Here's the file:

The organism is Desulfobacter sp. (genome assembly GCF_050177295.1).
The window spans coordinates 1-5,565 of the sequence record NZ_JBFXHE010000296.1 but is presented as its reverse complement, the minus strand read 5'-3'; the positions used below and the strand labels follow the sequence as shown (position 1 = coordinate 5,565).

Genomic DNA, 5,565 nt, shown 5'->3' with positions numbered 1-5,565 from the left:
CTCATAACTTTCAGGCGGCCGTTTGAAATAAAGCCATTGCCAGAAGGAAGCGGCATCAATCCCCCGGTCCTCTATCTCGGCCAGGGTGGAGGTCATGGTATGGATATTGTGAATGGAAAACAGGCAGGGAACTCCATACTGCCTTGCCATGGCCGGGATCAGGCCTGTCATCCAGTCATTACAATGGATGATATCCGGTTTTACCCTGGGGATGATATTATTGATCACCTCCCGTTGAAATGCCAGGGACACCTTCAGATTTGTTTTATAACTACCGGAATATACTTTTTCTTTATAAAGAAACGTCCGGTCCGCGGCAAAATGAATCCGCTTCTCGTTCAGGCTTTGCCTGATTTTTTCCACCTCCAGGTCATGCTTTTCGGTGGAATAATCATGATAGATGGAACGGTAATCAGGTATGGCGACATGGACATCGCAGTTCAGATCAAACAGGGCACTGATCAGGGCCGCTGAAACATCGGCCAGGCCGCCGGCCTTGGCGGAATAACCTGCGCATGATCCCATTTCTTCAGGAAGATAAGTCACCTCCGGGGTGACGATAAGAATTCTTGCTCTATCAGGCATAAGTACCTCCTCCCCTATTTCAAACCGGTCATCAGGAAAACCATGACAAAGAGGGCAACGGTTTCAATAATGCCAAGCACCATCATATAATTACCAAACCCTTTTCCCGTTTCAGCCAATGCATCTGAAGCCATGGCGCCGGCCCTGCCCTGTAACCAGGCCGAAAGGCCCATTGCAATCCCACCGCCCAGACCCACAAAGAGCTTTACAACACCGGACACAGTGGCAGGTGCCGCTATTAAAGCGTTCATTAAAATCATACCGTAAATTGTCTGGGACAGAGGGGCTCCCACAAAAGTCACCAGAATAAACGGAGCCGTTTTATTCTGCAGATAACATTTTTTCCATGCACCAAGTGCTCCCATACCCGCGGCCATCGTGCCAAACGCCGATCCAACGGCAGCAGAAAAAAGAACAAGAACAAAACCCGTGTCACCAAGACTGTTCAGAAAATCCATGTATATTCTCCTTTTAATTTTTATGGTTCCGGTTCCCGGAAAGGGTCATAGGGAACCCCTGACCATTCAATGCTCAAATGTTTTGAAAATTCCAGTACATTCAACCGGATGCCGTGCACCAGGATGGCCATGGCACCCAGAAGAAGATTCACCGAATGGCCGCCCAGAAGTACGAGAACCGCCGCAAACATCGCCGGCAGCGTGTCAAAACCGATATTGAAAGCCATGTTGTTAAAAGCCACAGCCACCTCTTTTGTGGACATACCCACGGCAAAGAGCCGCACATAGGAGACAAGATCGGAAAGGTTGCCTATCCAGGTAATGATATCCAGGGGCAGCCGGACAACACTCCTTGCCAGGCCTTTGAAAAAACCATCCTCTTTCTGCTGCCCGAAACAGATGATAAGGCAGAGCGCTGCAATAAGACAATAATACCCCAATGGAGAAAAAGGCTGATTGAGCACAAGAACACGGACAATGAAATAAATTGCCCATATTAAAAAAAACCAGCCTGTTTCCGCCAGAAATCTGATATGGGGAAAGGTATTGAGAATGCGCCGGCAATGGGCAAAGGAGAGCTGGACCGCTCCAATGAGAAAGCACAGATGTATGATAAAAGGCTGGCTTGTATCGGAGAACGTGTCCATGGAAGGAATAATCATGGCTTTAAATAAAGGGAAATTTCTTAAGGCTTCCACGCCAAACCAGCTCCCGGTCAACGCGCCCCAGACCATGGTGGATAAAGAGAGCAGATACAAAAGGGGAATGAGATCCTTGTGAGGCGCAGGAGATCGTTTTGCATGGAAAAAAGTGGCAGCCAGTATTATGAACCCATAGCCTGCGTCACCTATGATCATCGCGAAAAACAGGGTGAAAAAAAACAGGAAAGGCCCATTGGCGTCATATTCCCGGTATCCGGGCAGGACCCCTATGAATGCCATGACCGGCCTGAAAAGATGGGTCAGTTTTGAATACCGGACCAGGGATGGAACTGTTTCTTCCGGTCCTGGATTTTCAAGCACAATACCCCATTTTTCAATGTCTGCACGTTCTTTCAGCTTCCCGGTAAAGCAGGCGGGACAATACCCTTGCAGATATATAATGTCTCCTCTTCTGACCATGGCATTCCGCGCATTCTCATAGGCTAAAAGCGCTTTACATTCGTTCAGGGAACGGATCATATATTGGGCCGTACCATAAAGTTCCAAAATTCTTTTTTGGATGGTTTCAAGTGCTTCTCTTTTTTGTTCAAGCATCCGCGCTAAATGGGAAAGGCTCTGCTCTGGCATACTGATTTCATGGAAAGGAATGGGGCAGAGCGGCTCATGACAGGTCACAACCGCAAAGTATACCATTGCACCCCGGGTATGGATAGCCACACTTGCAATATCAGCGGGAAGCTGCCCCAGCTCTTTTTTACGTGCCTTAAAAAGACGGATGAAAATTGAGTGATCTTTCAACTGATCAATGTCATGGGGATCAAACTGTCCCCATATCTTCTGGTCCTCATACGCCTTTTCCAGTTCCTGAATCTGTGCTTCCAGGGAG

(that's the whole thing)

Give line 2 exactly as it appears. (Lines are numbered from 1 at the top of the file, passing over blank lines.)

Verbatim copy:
The window spans coordinates 1-5,565 of the sequence record NZ_JBFXHE010000296.1 but is presented as its reverse complement, the minus strand read 5'-3'; the positions used below and the strand labels follow the sequence as shown (position 1 = coordinate 5,565).